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Old 08-29-2012, 12:58 PM
tzs29970 tzs29970 is offline
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Default Calculating w from just support vectors--numerically risky?

In a numerically perfect world, \alpha_n would be exactly 0 except at the support vectors, and so w=\sum_{n=1}^N \alpha_n y_n x_n would give the same result is w=\sum_{x_n\mathop{is}SV} \alpha_n y_n x_n.

On real computers, of course, we have to deal with the fact that our calculations have limited precision, and so \alpha_n is usually non-zero nearly everywhere.

I found that if I identified the support vectors before calculating w, by looking for \alpha_n>\epsilon for some small \epsilon, and then calculated w just from those support vectors, I did not get a consistent b. If there were 3 support vectors, sometime I'd get the same b from all 3, but maybe half the time I'd get one b from two of them, and the third would give a b that was significantly off.

If, however, I used all the vectors to calculate w, rather than just the support vectors, then I'd get the same b from all the support vectors.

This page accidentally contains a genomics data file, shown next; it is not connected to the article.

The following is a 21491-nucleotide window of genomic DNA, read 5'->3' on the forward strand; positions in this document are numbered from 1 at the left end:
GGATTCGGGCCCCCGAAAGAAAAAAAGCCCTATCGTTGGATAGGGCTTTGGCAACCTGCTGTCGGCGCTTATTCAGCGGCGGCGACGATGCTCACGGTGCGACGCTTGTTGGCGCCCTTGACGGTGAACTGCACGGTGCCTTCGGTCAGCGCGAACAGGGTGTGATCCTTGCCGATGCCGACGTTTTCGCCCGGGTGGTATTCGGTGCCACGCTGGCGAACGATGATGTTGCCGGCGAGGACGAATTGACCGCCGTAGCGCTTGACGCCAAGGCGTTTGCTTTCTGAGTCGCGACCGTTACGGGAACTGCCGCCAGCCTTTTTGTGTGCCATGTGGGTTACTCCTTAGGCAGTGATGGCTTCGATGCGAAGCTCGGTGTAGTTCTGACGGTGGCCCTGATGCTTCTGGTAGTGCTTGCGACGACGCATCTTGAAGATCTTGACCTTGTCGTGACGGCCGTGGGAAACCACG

My speculation is that just as the \alpha_n values that are supposed to be 0 are off slightly due to floating point precision issues, so too are those that are supposed to be non-zero, and that when you use ALL of the \alpha's to calculate w the errors are balancing out. When you exclude the ones that were "supposed" to be 0, you increase the error in w. This makes intuitive sense because the QP solver was using all the \alpha's to try to achieve minimization, and so any error should be spread among all of them. If we only have 3 support vectors, and so only use 3 \alpha's, the error will be high because 3 is so small we get high variance. By using all the \alpha's, the variance will be lower, and so the error is closer to the mean error, which should be zero.

Those who had errors on problems 8-10, if you just used the support vectors, and calculated b from one support vector, it might be worth putting in a check to see if you get a different b from different support vectors.
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